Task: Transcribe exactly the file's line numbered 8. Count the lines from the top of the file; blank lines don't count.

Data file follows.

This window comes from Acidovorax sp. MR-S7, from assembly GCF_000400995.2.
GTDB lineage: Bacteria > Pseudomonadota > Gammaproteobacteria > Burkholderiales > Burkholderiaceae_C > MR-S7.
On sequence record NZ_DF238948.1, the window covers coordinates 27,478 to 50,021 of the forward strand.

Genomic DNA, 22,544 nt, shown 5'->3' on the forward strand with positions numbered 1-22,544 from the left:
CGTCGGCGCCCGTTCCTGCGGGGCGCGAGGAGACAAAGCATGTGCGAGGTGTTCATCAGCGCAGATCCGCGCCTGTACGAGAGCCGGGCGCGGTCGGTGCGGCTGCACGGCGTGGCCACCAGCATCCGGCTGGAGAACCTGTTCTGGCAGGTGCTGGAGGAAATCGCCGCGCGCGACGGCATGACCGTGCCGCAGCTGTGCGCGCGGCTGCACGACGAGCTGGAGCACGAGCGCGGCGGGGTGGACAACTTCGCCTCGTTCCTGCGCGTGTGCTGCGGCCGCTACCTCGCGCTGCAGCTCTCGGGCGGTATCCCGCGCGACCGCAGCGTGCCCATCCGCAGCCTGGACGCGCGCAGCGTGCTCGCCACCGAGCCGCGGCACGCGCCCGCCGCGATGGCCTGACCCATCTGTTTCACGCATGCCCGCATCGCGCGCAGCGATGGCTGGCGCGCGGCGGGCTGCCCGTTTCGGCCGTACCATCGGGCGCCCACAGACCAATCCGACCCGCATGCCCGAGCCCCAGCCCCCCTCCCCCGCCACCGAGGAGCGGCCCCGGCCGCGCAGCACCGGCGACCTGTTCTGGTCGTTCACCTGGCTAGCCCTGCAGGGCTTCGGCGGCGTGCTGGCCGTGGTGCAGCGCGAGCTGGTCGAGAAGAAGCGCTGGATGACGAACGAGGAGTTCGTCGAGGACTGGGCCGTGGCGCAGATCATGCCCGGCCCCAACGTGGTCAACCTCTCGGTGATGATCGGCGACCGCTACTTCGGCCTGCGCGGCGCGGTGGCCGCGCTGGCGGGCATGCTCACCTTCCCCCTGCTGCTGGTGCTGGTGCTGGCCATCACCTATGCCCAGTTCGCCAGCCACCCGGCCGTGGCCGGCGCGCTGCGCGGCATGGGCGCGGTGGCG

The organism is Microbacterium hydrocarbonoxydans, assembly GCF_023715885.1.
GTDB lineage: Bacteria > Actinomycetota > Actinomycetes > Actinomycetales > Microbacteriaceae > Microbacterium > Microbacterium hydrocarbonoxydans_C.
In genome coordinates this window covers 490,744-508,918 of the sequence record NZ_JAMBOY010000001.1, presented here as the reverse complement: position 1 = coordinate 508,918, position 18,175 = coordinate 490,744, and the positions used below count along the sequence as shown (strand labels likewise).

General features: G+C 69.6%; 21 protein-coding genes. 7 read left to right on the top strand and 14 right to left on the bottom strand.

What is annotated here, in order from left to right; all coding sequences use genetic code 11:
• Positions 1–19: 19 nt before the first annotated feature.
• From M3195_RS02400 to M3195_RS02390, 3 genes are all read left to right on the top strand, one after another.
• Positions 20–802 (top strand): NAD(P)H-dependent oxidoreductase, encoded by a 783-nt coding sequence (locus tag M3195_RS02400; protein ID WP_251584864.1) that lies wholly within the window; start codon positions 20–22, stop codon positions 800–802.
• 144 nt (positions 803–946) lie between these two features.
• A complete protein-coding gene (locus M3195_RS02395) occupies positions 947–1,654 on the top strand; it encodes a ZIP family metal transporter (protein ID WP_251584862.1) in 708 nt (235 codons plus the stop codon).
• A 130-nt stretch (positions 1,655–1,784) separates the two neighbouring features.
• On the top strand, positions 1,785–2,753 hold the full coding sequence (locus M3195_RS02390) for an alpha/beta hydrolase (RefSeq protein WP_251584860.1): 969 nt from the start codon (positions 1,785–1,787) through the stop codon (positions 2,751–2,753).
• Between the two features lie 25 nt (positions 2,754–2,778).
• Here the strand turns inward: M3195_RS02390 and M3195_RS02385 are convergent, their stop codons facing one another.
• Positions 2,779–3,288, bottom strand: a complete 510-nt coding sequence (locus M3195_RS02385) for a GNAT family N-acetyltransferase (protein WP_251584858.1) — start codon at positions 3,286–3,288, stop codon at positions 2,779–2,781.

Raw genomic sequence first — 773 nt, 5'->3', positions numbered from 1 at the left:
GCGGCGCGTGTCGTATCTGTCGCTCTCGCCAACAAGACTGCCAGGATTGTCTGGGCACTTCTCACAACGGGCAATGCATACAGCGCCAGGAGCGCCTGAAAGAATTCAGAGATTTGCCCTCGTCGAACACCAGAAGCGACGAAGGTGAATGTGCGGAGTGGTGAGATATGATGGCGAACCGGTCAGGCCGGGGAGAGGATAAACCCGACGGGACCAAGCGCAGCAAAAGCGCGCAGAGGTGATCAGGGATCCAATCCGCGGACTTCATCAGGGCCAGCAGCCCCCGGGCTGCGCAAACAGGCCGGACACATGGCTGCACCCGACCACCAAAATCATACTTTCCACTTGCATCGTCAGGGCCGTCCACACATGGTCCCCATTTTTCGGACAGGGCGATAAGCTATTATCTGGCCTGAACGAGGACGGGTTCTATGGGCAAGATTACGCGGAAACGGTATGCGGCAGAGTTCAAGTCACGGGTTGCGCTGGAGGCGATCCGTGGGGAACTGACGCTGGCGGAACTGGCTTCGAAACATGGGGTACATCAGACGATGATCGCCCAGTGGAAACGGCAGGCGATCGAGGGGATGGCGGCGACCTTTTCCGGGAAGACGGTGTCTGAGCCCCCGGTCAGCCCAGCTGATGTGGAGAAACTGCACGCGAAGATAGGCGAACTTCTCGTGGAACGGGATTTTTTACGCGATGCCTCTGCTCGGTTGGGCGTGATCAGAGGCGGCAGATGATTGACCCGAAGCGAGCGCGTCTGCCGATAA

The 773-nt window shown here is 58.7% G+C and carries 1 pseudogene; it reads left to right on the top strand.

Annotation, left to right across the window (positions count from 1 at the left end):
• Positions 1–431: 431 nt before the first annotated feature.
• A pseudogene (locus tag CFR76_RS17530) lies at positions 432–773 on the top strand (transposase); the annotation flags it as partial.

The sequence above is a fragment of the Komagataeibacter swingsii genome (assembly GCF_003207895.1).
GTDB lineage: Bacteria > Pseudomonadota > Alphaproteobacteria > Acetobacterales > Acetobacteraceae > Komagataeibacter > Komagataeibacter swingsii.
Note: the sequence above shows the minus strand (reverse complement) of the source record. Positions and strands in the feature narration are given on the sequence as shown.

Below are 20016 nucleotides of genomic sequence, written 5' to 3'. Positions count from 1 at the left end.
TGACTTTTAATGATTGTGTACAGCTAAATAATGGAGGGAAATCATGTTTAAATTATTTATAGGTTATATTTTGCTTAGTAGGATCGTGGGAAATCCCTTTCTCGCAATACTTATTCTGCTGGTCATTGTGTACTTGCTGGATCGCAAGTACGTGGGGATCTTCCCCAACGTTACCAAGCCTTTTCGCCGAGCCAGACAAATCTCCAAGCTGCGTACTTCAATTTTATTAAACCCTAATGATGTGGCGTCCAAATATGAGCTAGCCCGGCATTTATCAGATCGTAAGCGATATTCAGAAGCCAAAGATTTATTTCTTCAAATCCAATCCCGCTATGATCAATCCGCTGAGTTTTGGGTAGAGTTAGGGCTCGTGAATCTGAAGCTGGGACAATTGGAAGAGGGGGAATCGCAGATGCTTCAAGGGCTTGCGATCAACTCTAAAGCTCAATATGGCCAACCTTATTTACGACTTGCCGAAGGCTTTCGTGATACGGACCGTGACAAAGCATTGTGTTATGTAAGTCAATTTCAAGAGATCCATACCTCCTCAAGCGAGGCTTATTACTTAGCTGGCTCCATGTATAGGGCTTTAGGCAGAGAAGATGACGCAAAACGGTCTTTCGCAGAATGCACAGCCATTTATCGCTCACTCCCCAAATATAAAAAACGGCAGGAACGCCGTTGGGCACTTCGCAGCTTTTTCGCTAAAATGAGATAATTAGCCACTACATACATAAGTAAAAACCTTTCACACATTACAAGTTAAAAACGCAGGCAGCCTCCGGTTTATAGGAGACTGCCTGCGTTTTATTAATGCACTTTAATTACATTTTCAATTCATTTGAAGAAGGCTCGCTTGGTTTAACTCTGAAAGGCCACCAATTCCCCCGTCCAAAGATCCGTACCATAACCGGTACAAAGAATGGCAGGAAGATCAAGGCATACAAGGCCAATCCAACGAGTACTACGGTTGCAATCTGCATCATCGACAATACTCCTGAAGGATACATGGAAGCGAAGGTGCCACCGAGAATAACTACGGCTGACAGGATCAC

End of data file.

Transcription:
In genome coordinates this window covers 490,744-508,918 of the sequence record NZ_JAMBOY010000001.1, presented here as the reverse complement: position 1 = coordinate 508,918, position 18,175 = coordinate 490,744, and the positions used below count along the sequence as shown (strand labels likewise).